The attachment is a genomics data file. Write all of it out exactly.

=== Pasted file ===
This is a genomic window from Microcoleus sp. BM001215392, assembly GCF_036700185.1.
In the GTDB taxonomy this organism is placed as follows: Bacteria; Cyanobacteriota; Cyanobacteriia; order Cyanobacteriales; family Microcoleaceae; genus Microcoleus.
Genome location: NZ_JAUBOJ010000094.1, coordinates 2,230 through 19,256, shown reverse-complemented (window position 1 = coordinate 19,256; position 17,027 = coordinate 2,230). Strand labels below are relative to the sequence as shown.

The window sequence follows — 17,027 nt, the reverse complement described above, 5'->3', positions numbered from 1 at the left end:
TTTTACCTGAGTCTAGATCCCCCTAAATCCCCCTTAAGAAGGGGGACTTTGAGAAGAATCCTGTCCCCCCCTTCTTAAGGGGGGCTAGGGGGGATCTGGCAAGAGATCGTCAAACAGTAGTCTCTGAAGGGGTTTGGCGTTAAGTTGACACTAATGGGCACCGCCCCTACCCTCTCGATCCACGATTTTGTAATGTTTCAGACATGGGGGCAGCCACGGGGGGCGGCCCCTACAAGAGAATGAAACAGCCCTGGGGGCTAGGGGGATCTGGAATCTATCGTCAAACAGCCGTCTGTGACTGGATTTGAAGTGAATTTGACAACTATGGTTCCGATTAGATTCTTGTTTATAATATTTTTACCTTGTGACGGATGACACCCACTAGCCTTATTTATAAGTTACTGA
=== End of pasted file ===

This is a genomic window from Microcoleus sp. BM001215392, assembly GCF_036700185.1.
In the GTDB taxonomy this organism is placed as follows: Bacteria; Cyanobacteriota; Cyanobacteriia; order Cyanobacteriales; family Microcoleaceae; genus Microcoleus.
Genome location: NZ_JAUBOJ010000094.1, coordinates 2,230 through 19,256, shown reverse-complemented (window position 1 = coordinate 19,256; position 17,027 = coordinate 2,230). Strand labels below are relative to the sequence as shown.

The window sequence follows — 17,027 nt, the reverse complement described above, 5'->3', positions numbered from 1 at the left end:
TTTTACCTGAGTCTAGATCCCCCTAAATCCCCCTTAAGAAGGGGGACTTTGAGAAGAATCCTGTCCCCCCCTTCTTAAGGGGGGCTAGGGGGGATCTGGCAAGAGATCGTCAAACAGTAGTCTCTGAAGGGGTTTGGCGTTAAGTTGACACTAATGGGCACCGCCCCTACCCTCTCGATCCACGATTTTGTAATGTTTCAGACATGGGGGCAGCCACGGGGGGCGGCCCCTACAAGAGAATGAAACAGCCCTGGGGGCTAGGGGGATCTGGAATCTATCGTCAAACAGCCGTCTGTGACTGGATTTGAAGTGAATTTGACAACTATGGTTCCGATTAGATTCTTGTTTATAATATTTTTACCTTGTGACGGATGACACCCACTAGCCTTATTTATAAGTTACTGA